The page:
M-Pesa would be competing with relatively new entrants in the Ethiopian mobile money space – helloCash and M-Birr. “If confirmed, this is an important positive for Safaricom, and would offer an important upside on M-Pesa revenue growth numbers based on the subscribers achieved in the 100 million market of Ethiopia,” said Standard Investment Bank. “The upside could be higher depending on the negotiated revenue share – but unlikely to be substantially more than 15 per cent of revenue (unless the uptake is low).”
KCB Group on Thursday said it also plans to start operations in Ethiopia.
The two firms are banking on an almost virgin market for growth, where despite the country’s size, its financial services sector is fairly underdeveloped.
Kenyan manufacturers are also looking north, with expectations that the changes will enable them to increase volumes of exports to the country, with some evaluating the possibility of setting up there.
Among the attractions to set up in Ethiopia are cheaper electricity, where users pay Sh6 per kilowatt hour (KWh) on average compared to Sh16 in Kenya. “Kenya has a 2012 Special Status Agreement with Ethiopia whose aim is to improve economic cooperation between the two countries. The agreement gives Kenya access to some restricted sectors in Ethiopia’s economy,” said Standard Investment Bank. “The pace of reforms undertaken in the last three months by Abiy Ahmed is likely to spur more private sector activity in the country.”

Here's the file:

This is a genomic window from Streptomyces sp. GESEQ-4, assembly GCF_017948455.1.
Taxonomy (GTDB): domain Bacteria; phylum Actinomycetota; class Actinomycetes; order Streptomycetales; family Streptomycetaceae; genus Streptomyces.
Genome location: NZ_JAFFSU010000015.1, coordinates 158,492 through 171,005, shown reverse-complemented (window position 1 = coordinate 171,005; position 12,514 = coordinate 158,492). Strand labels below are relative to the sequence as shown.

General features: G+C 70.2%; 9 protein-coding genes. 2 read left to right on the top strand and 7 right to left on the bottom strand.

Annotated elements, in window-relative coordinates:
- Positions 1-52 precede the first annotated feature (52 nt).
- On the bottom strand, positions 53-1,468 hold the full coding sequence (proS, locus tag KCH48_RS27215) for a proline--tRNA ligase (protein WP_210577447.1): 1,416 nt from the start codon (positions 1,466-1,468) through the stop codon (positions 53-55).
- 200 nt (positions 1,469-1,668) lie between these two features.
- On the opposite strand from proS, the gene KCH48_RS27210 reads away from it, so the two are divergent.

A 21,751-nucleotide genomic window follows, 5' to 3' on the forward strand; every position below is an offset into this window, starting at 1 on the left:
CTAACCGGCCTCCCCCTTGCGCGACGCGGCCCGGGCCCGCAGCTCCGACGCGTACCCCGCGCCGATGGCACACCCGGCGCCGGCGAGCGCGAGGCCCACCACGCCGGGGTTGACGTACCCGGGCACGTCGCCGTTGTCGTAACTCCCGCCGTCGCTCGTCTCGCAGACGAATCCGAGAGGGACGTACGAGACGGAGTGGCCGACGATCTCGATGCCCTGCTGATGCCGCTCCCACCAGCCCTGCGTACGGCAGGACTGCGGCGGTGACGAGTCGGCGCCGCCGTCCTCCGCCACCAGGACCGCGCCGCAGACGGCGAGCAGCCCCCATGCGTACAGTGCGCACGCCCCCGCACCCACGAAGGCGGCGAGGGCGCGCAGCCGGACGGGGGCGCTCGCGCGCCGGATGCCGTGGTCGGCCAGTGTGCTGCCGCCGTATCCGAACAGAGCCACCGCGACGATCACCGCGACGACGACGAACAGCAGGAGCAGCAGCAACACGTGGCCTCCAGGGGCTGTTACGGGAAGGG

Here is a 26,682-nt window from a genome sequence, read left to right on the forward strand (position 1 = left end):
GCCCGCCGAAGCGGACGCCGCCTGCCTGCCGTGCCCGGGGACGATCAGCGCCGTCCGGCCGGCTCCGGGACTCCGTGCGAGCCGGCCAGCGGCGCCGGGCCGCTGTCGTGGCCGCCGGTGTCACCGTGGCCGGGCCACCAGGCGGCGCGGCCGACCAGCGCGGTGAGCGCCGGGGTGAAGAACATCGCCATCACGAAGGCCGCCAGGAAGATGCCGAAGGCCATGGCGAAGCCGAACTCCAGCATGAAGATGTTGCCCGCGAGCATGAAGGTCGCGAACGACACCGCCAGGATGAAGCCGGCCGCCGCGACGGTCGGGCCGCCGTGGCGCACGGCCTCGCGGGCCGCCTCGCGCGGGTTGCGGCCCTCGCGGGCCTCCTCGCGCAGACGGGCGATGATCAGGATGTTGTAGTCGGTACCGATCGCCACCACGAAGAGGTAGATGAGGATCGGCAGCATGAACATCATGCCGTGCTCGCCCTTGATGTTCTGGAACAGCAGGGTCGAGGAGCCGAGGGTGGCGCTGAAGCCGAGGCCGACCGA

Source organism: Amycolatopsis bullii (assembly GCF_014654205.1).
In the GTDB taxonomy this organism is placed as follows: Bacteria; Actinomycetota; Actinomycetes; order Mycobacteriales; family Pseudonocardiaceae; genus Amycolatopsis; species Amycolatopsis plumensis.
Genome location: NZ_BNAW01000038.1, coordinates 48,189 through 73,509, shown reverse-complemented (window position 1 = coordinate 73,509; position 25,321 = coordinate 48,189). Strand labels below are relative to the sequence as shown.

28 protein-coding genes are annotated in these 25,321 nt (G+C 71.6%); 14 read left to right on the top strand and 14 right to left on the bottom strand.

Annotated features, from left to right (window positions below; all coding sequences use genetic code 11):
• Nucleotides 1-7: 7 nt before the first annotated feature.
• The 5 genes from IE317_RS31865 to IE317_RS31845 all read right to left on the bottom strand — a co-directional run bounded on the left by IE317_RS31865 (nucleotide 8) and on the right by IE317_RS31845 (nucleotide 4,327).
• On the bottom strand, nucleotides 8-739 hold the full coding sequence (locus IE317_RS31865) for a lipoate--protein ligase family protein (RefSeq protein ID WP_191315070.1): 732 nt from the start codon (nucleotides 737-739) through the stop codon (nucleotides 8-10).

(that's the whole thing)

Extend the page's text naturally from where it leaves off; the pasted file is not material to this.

Kenyan manufacturers will be looking at growing exports to the country as well as setting up plants on account of the big market as well as low production costs owing to cheap power. Over the last four years, imports from Ethiopia have grown tenfold from Sh278 million in 2014 to Sh2.1 billion in 2017, according to data from the Kenya Bureau of Statistics (KNBS).
Kenyan exports have however remained stagnant and in some instances dropped. Kenya export goods valued at Sh6.9 billion last year, a drop from Sh8.1 billion in 2016.
In 2014, Kenya exported Sh4.9 billion worth of goods to Ethiopia, a modest growth over the four years compared to the rate of growth in imports.
“We are keen to get the market share but the enablers must be there. Ethiopia remains competitive mostly because of their cheap electricity,” said Job Wanjogu head of Policy, Research and Advocacy at the Kenya Association of Manufacturers (KAM). Among the areas that manufacturers are hoping to reap big from include food.
KAM says Ethiopia imports beverages from South Africa yet Kenya could easily meet this demand. Mr Wanjogu added that the Kenyan private sector can invest in Ethiopia, entrenching its position as a key source of FDI in the region. Kenya is a key FDI source for other countries in Eastern Africa.
“If our manufacturers can align themselves, there are huge opportunities. When you look at what they are exporting to Kenya, there are many areas where Kenyan firms have the expertise and comparative advantage. These include pesticide, rubber tyres, prefabricated building materials and lids and caps for containers,” he said.
“There, however, lurks the danger of Ethiopia being a manufacturing powerhouse and overrunning Kenya’s industry.
This is already seen in the growth of imports from the country while Ethiopia still runs a closed economy while exports from Kenya stagnated.”
Opening up to manufacturers might see the balance of trade slowly tilt in favour of Ethiopia.
While setting up in Ethiopia might mean exporting jobs, Wanjogu noted that these would be investments that give Kenya dividends.